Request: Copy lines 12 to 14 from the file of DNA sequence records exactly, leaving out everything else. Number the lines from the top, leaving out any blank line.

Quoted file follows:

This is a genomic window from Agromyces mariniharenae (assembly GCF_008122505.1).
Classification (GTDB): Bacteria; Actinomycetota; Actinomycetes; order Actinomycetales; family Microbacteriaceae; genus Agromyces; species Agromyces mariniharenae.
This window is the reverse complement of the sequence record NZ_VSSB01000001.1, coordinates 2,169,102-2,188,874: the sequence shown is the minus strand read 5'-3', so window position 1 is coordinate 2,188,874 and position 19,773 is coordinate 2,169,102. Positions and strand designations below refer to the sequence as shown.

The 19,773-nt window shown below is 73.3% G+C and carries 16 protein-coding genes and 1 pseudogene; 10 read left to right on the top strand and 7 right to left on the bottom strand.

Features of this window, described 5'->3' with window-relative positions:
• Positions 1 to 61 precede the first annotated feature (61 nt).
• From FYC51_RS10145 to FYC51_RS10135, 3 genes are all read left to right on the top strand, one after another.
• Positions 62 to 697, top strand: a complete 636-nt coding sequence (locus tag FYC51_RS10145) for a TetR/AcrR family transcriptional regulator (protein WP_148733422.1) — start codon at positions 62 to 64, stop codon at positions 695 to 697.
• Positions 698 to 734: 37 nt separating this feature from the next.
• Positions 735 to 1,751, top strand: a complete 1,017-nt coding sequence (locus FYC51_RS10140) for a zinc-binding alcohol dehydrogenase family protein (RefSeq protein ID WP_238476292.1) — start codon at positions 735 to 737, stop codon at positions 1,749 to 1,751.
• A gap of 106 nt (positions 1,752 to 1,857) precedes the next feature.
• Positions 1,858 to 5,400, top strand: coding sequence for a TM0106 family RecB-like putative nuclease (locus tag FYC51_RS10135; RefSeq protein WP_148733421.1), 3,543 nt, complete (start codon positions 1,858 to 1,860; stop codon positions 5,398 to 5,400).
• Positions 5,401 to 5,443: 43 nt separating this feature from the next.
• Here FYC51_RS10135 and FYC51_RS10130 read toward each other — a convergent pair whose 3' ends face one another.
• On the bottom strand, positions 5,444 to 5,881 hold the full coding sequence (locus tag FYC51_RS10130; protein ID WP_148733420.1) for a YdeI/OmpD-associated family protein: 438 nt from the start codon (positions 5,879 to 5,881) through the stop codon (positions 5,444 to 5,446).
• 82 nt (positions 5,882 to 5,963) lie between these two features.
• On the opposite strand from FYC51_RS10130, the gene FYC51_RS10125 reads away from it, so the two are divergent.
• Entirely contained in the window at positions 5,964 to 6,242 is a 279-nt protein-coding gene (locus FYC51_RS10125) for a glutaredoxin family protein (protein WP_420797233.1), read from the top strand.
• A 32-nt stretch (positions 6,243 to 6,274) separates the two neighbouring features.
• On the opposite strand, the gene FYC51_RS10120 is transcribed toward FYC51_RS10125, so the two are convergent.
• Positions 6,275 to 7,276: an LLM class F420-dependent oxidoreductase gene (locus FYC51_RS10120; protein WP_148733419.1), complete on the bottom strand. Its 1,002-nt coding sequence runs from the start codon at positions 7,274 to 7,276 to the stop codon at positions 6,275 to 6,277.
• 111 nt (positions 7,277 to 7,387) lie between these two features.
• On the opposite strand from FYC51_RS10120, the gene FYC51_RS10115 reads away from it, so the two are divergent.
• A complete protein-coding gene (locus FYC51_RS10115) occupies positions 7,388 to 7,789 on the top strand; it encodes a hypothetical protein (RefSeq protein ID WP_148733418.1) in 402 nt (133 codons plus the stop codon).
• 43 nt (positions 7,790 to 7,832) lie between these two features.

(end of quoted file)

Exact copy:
• Positions 1,858 to 5,400, top strand: coding sequence for a TM0106 family RecB-like putative nuclease (locus tag FYC51_RS10135; RefSeq protein WP_148733421.1), 3,543 nt, complete (start codon positions 1,858 to 1,860; stop codon positions 5,398 to 5,400).
• Positions 5,401 to 5,443: 43 nt separating this feature from the next.
• Here FYC51_RS10135 and FYC51_RS10130 read toward each other — a convergent pair whose 3' ends face one another.